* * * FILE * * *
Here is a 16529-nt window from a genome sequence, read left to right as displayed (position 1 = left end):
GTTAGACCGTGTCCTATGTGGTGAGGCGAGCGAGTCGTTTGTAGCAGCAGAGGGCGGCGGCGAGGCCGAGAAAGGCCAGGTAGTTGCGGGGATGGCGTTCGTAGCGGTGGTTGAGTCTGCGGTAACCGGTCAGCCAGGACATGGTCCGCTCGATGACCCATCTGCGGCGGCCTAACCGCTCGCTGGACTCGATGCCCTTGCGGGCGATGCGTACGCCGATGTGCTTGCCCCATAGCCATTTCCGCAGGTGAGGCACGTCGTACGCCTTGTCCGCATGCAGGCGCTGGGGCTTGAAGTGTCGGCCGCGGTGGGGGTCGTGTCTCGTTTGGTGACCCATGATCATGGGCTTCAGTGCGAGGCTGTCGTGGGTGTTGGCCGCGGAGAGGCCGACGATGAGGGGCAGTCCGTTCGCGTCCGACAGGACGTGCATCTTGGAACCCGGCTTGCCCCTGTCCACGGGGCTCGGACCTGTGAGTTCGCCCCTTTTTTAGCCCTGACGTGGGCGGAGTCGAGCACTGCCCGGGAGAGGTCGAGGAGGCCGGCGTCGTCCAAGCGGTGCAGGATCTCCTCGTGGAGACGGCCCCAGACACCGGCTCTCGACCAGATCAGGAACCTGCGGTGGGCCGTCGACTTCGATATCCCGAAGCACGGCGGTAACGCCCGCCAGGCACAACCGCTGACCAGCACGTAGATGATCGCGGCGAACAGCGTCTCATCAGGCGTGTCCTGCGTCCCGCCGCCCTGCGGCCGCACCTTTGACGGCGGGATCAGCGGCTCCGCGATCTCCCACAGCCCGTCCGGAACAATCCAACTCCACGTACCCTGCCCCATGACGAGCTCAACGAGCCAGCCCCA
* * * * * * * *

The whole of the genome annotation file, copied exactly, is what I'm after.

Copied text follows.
Here is a 16529-nt window from a genome sequence, read left to right as displayed (position 1 = left end):
GTTAGACCGTGTCCTATGTGGTGAGGCGAGCGAGTCGTTTGTAGCAGCAGAGGGCGGCGGCGAGGCCGAGAAAGGCCAGGTAGTTGCGGGGATGGCGTTCGTAGCGGTGGTTGAGTCTGCGGTAACCGGTCAGCCAGGACATGGTCCGCTCGATGACCCATCTGCGGCGGCCTAACCGCTCGCTGGACTCGATGCCCTTGCGGGCGATGCGTACGCCGATGTGCTTGCCCCATAGCCATTTCCGCAGGTGAGGCACGTCGTACGCCTTGTCCGCATGCAGGCGCTGGGGCTTGAAGTGTCGGCCGCGGTGGGGGTCGTGTCTCGTTTGGTGACCCATGATCATGGGCTTCAGTGCGAGGCTGTCGTGGGTGTTGGCCGCGGAGAGGCCGACGATGAGGGGCAGTCCGTTCGCGTCCGACAGGACGTGCATCTTGGAACCCGGCTTGCCCCTGTCCACGGGGCTCGGACCTGTGAGTTCGCCCCTTTTTTAGCCCTGACGTGGGCGGAGTCGAGCACTGCCCGGGAGAGGTCGAGGAGGCCGGCGTCGTCCAAGCGGTGCAGGATCTCCTCGTGGAGACGGCCCCAGACACCGGCTCTCGACCAGATCAGGAACCTGCGGTGGGCCGTCGACTTCGATATCCCGAAGCACGGCGGTAACGCCCGCCAGGCACAACCGCTGACCAGCACGTAGATGATCGCGGCGAACAGCGTCTCATCAGGCGTGTCCTGCGTCCCGCCGCCCTGCGGCCGCACCTTTGACGGCGGGATCAGCGGCTCCGCGATCTCCCACAGCCCGTCCGGAACAATCCAACTCCACGTACCCTGCCCCATGACGAGCTCAACGAGCCAGCCCCA